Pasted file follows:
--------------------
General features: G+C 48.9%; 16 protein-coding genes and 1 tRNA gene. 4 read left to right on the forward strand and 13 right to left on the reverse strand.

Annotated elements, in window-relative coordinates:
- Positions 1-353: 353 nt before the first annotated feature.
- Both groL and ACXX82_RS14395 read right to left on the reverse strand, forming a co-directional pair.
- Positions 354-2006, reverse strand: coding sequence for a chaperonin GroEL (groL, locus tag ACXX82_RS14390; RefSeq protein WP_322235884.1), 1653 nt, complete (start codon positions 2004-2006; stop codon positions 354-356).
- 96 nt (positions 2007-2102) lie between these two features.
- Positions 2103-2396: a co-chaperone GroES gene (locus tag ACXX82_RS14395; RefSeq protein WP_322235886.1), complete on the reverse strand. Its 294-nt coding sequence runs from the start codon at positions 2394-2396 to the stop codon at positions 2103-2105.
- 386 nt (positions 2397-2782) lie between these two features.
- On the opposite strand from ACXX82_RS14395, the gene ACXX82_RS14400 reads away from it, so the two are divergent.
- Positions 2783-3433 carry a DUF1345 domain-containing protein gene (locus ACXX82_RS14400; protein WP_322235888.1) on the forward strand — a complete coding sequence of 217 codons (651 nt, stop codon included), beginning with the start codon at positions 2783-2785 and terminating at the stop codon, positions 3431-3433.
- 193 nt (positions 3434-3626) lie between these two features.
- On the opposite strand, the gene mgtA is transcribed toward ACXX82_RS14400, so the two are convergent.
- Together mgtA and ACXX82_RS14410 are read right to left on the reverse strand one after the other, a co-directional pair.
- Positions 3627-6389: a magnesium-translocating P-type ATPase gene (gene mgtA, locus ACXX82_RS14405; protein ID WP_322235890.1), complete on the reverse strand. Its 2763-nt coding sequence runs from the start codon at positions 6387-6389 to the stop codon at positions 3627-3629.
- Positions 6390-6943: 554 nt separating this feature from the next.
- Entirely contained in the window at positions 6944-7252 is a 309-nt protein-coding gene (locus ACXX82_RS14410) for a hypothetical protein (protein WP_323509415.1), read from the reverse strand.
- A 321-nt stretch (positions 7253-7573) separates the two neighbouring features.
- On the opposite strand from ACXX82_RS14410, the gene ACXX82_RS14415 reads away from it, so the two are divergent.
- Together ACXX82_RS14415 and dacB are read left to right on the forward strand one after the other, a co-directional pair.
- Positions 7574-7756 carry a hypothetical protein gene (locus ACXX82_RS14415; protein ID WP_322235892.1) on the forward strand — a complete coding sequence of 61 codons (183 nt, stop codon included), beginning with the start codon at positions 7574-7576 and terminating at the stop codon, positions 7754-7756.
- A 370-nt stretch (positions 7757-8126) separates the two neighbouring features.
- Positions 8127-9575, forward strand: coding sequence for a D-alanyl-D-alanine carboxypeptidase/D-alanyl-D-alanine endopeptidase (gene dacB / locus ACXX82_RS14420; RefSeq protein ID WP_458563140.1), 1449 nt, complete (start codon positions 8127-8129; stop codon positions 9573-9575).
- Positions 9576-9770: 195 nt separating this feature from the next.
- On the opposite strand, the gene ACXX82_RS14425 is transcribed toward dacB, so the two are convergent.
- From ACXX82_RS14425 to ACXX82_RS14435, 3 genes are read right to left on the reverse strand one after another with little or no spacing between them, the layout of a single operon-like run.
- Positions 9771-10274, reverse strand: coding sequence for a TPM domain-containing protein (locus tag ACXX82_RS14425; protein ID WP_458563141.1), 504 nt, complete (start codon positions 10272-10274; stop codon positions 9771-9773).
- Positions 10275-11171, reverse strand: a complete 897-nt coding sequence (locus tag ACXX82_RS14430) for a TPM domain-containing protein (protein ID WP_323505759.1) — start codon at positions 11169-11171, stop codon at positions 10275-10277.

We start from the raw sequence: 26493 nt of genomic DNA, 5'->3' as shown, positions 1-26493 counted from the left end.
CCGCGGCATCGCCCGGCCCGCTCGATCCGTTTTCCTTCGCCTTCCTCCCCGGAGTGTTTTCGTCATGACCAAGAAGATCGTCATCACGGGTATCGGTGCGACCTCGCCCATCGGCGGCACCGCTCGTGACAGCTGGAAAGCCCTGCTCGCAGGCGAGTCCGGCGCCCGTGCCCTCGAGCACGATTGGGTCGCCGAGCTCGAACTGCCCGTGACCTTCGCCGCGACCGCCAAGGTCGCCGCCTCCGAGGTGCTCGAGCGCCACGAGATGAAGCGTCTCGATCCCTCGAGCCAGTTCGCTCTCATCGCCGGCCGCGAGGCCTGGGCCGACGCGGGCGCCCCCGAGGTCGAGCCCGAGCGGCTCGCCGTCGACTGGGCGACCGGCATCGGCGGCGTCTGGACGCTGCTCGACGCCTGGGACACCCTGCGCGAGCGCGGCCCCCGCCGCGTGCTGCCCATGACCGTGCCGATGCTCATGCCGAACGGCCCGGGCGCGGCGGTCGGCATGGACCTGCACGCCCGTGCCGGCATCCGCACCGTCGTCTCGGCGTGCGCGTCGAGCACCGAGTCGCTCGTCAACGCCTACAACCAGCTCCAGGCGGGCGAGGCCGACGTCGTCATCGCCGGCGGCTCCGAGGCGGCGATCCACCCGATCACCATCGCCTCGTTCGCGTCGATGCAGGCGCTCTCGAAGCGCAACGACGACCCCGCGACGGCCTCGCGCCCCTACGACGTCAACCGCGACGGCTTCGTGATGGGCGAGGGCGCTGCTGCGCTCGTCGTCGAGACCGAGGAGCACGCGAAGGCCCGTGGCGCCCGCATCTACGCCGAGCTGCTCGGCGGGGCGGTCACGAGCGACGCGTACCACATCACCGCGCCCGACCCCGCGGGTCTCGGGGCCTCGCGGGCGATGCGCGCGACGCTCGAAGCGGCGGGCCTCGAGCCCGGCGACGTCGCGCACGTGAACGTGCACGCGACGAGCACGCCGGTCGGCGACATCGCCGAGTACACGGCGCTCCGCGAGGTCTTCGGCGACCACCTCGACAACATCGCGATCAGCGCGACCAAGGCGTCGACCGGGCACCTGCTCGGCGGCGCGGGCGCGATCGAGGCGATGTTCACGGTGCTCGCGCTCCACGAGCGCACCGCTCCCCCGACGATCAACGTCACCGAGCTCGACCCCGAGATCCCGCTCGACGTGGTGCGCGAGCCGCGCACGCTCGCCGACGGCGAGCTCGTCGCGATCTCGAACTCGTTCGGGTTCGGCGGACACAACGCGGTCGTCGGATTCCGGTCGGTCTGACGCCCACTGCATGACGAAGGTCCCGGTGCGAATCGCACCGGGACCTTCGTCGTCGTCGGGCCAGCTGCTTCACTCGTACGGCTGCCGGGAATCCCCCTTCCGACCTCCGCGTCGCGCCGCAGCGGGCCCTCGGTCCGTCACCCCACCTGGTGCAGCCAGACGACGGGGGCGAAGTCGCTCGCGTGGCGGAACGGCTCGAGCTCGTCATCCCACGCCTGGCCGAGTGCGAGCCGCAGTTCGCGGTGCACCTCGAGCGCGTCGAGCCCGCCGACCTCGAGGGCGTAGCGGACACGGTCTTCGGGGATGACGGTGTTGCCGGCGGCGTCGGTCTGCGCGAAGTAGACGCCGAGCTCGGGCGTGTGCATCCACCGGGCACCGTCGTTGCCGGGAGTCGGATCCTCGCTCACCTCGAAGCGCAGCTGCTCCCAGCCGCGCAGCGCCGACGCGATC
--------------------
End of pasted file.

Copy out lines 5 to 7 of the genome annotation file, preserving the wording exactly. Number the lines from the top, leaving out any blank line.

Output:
- Positions 354-2006, reverse strand: coding sequence for a chaperonin GroEL (groL, locus tag ACXX82_RS14390; RefSeq protein WP_322235884.1), 1653 nt, complete (start codon positions 2004-2006; stop codon positions 354-356).
- 96 nt (positions 2007-2102) lie between these two features.
- Positions 2103-2396: a co-chaperone GroES gene (locus tag ACXX82_RS14395; RefSeq protein WP_322235886.1), complete on the reverse strand. Its 294-nt coding sequence runs from the start codon at positions 2394-2396 to the stop codon at positions 2103-2105.